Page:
Always be mindful of your place in posterity. True greats always had a mind on the future and took care of their choices in temperament, style and behaviour Think of Coco Chanel or Madame De Pompadour, Edith Sitwell or Isabella Blow – these women are remembered for their consistency. We would all do well to follow the greats and plan ahead. Think of how your choices represent you.
There is a contemporary fad to rant about “being oneself” which I always thinks sounds terribly artificial. Whenever one hears of someone being true to oneself they are invariably referring to their self-centredness and unwillingness to play nicely with others. How unfeeling and selfish not to be the best self one can be.
A dandizette must develop a signature style and yet for the most part we only tend to be mindful of our style and presentation during those “on stage” moments in life when we have an audience but style is all about consistency. A dandizette must shine a spotlight on her behind the curtain’s behaviour to truly develop a style that maintains both consistency and authenticity. A style in short that will do our biographer proud.
If you want to develop a full and rounded style start seeing your life from the perspective of your biographer. You may not have one in the wings just yet but just in case keep it rich, keep in racy and keep it on message.
The nuns who educated men told us; “A lady is always elegant even in crisis!” It is a marvellous dictum. If I behave less than elegantly I can still hear the voice of Sister Conchilio the Etiquette Enforcer at my convent ringing in my ears. “What would your biographer make of that behaviour madam?” She actually said St Peter who of course sits outside the pearly gates with his ledger making notes on all our earthly actions lacking in elegance but I always thought of him as my biographer.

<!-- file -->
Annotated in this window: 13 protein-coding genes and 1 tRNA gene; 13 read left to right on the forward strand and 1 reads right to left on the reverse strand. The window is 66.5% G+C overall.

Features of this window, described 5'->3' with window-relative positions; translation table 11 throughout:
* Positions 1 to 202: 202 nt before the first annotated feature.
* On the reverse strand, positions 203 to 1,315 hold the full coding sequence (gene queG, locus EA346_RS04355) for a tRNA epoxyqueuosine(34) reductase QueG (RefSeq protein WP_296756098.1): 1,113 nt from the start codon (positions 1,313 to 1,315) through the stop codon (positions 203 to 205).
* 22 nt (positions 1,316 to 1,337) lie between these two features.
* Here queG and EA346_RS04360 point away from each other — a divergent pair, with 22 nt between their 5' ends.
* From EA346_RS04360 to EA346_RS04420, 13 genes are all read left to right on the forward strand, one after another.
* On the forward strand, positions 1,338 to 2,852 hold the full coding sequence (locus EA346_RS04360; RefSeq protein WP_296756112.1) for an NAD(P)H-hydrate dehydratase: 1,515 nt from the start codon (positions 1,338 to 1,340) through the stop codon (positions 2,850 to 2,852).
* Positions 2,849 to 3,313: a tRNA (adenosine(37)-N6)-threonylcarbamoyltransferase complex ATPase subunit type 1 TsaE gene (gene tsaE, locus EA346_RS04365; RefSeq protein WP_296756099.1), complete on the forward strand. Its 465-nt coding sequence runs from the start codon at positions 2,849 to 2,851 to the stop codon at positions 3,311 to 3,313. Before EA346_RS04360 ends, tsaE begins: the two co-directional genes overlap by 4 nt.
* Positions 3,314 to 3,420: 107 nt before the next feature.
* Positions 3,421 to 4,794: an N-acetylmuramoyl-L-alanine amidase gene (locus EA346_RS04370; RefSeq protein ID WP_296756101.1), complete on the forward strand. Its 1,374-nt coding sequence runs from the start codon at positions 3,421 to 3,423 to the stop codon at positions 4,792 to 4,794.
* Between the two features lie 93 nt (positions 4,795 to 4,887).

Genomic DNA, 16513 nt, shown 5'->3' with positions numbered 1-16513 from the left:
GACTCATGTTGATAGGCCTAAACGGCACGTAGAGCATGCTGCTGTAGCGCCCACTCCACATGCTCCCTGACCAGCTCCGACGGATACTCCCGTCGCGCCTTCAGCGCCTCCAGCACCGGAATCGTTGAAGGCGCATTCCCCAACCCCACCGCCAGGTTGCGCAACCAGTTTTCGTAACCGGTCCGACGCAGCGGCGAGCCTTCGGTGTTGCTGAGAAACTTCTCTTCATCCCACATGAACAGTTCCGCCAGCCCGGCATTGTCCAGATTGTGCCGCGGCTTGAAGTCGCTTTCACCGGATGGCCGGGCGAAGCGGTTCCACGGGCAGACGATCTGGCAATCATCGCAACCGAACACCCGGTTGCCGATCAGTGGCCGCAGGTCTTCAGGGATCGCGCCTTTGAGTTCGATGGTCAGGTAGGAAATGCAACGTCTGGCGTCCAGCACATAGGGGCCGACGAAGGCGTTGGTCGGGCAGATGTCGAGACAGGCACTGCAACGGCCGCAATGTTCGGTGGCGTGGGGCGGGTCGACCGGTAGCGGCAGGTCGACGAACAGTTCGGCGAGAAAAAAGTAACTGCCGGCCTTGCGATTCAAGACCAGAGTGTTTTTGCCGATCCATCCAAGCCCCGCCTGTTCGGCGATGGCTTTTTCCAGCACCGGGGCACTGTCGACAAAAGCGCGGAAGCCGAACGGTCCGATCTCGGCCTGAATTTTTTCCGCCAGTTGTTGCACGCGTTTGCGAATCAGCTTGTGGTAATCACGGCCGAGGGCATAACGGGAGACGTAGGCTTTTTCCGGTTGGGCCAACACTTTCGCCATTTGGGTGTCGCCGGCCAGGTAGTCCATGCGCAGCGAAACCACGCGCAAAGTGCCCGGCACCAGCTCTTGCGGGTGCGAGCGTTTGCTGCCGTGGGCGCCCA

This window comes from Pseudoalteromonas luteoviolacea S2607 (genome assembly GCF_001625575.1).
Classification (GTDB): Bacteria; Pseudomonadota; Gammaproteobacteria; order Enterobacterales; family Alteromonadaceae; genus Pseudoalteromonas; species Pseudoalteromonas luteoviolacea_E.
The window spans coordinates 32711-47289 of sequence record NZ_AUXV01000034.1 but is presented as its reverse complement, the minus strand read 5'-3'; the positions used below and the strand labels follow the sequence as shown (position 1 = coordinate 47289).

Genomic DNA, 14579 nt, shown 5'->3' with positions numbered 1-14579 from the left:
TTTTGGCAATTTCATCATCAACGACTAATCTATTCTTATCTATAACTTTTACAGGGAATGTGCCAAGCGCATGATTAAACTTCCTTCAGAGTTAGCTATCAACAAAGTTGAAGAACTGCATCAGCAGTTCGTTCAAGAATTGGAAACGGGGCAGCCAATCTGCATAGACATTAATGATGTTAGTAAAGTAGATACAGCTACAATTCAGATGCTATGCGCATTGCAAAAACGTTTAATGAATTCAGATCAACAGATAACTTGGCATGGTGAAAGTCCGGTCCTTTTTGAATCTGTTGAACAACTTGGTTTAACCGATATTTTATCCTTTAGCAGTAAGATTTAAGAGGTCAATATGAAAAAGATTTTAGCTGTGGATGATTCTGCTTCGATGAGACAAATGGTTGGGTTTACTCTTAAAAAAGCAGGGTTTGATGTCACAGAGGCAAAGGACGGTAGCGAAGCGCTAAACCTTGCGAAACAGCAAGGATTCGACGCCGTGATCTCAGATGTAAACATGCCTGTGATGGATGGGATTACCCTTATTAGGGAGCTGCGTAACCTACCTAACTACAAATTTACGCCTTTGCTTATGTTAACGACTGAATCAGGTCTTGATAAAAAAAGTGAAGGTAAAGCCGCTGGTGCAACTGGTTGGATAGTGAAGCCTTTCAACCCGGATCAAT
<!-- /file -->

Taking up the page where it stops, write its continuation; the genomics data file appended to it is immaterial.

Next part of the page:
Like all Catholics we were schooled to always be thinking of our lives in a posthumous way. To this end – age fourteen – I made a list of unattractive behaviour I was prone to indulge in when my equilibrium was compromised. For example when miserable it was my habit to take to my bed and hide under the duvet in pyjamas when cross to deliver a silent starring rebuke or haughty sneer. When sulky I’d deliver the same silent rebuke with the addition of an unattractively lowered lip and when poorly I’d moan and grunt (again under the duvet). If distressed by overdue library books (my teenage equivalent to bank statements) my tendency was to shriek and rent my clothing in the manner of an old testament sinner.
It was all deeply unstylish and unworthy of even an unpublished biographer’s ink so I resolved to bring more panache to my moods. By the time I was sixteen I had begun taking to bed in my mother’s old mink and pearls. I suffered through an especially bad case of teenage mumps looking like a dying Vanderbilt heiress but I can emphatically state it was the best medicine the doctor could have ordered. Especially for my mother who laughed herself silly.
There are no doubt many tribulations that can’t be fixed with lashings of mink but it has been my experience that any tantrum is made majestic by the addition of a tiara. No one can be depressed in pearls, gloves and pretty shoes or at least not while sipping champagne and nibbling on Turkish Delight. Or if they can, they will still feel more stylishly depressed. And that, after all, is the main thing.
My biography remains unwritten and unsought but I am ready to face it when and if it comes – whatever my mood.